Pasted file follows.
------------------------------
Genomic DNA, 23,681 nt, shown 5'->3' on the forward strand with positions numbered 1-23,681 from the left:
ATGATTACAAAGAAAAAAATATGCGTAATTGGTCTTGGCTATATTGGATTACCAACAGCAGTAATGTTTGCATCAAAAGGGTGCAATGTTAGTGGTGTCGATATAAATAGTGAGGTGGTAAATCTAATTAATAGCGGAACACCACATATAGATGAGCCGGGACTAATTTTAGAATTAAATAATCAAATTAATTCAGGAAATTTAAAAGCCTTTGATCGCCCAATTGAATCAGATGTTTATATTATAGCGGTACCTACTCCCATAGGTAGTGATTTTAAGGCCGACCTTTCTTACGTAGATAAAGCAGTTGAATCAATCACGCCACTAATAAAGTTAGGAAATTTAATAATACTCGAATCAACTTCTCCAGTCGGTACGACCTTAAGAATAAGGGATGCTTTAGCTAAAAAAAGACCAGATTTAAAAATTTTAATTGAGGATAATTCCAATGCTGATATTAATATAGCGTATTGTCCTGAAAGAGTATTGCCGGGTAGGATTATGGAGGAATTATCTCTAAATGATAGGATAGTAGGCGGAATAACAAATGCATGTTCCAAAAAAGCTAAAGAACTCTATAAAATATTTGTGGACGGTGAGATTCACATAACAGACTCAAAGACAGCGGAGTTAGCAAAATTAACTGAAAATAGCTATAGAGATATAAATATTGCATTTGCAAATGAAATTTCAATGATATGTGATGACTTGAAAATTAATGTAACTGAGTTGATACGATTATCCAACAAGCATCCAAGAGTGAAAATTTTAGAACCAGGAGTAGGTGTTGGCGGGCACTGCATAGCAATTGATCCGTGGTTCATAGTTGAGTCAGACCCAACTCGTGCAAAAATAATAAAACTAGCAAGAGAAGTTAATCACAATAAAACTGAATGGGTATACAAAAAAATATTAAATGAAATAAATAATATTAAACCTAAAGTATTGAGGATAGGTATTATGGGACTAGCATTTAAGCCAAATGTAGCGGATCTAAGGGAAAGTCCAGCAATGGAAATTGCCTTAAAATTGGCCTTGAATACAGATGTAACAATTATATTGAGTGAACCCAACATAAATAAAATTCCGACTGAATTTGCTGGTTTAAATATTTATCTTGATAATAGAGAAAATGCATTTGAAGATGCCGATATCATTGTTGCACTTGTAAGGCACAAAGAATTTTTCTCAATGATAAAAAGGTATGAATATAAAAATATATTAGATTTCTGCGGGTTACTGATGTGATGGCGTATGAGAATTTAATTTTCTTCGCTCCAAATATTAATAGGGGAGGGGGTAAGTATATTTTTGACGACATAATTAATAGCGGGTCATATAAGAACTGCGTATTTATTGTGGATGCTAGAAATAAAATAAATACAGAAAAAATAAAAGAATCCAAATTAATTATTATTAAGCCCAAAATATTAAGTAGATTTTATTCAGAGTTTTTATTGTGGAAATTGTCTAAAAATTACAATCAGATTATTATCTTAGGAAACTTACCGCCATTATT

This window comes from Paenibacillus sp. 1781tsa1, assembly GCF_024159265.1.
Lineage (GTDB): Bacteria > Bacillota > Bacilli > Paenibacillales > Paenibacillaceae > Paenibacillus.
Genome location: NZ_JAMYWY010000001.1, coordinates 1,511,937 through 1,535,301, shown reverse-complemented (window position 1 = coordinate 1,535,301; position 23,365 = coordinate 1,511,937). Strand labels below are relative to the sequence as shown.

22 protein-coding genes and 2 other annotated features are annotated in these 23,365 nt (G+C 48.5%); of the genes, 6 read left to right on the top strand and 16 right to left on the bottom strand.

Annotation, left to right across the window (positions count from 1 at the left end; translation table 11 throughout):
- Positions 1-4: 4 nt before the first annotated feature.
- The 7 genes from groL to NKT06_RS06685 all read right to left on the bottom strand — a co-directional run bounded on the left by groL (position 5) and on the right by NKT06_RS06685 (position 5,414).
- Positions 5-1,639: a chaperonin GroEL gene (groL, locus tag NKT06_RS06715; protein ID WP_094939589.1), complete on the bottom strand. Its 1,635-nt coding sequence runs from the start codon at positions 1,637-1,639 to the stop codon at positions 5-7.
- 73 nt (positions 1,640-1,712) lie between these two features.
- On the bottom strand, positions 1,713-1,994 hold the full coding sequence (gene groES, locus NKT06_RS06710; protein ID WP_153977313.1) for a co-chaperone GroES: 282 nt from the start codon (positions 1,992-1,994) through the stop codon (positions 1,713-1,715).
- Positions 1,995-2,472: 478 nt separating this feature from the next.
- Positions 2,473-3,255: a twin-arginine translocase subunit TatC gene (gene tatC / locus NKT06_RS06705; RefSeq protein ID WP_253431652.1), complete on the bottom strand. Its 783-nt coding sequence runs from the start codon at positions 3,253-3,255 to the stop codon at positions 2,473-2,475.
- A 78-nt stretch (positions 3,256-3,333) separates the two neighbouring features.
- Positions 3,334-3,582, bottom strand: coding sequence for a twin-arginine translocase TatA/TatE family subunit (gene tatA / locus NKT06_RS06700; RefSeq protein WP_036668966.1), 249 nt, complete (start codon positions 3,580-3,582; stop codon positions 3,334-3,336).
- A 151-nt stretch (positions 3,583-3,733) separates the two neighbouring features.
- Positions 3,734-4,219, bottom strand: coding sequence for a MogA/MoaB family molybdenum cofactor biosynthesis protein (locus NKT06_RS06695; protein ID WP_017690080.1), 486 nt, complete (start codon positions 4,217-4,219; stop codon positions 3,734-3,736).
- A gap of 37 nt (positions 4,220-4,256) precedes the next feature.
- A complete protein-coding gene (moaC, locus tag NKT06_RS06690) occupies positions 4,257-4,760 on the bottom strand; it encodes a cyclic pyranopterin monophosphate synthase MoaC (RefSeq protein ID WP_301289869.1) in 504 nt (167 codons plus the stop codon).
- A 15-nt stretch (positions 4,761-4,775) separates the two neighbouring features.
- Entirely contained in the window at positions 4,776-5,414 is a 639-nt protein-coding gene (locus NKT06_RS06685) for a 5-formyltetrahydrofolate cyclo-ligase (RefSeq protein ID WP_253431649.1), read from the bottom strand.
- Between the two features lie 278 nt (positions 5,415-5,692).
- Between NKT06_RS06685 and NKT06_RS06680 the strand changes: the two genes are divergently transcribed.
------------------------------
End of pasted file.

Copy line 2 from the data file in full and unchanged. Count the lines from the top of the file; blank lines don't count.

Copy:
ATGATTACAAAGAAAAAAATATGCGTAATTGGTCTTGGCTATATTGGATTACCAACAGCAGTAATGTTTGCATCAAAAGGGTGCAATGTTAGTGGTGTCGATATAAATAGTGAGGTGGTAAATCTAATTAATAGCGGAACACCACATATAGATGAGCCGGGACTAATTTTAGAATTAAATAATCAAATTAATTCAGGAAATTTAAAAGCCTTTGATCGCCCAATTGAATCAGATGTTTATATTATAGCGGTACCTACTCCCATAGGTAGTGATTTTAAGGCCGACCTTTCTTACGTAGATAAAGCAGTTGAATCAATCACGCCACTAATAAAGTTAGGAAATTTAATAATACTCGAATCAACTTCTCCAGTCGGTACGACCTTAAGAATAAGGGATGCTTTAGCTAAAAAAAGACCAGATTTAAAAATTTTAATTGAGGATAATTCCAATGCTGATATTAATATAGCGTATTGTCCTGAAAGAGTATTGCCGGGTAGGATTATGGAGGAATTATCTCTAAATGATAGGATAGTAGGCGGAATAACAAATGCATGTTCCAAAAAAGCTAAAGAACTCTATAAAATATTTGTGGACGGTGAGATTCACATAACAGACTCAAAGACAGCGGAGTTAGCAAAATTAACTGAAAATAGCTATAGAGATATAAATATTGCATTTGCAAATGAAATTTCAATGATATGTGATGACTTGAAAATTAATGTAACTGAGTTGATACGATTATCCAACAAGCATCCAAGAGTGAAAATTTTAGAACCAGGAGTAGGTGTTGGCGGGCACTGCATAGCAATTGATCCGTGGTTCATAGTTGAGTCAGACCCAACTCGTGCAAAAATAATAAAACTAGCAAGAGAAGTTAATCACAATAAAACTGAATGGGTATACAAAAAAATATTAAATGAAATAAATAATATTAAACCTAAAGTATTGAGGATAGGTATTATGGGACTAGCATTTAAGCCAAATGTAGCGGATCTAAGGGAAAGTCCAGCAATGGAAATTGCCTTAAAATTGGCCTTGAATACAGATGTAACAATTATATTGAGTGAACCCAACATAAATAAAATTCCGACTGAATTTGCTGGTTTAAATATTTATCTTGATAATAGAGAAAATGCATTTGAAGATGCCGATATCATTGTTGCACTTGTAAGGCACAAAGAATTTTTCTCAATGATAAAAAGGTATGAATATAAAAATATATTAGATTTCTGCGGGTTACTGATGTGATGGCGTATGAGAATTTAATTTTCTTCGCTCCAAATATTAATAGGGGAGGGGGTAAGTATATTTTTGACGACATAATTAATAGCGGGTCATATAAGAACTGCGTATTTATTGTGGATGCTAGAAATAAAATAAATACAGAAAAAATAAAAGAATCCAAATTAATTATTATTAAGCCCAAAATATTAAGTAGATTTTATTCAGAGTTTTTATTGTGGAAATTGTCTAAAAATTACAATCAGATTATTATCTTAGGAAACTTACCGCCATTATT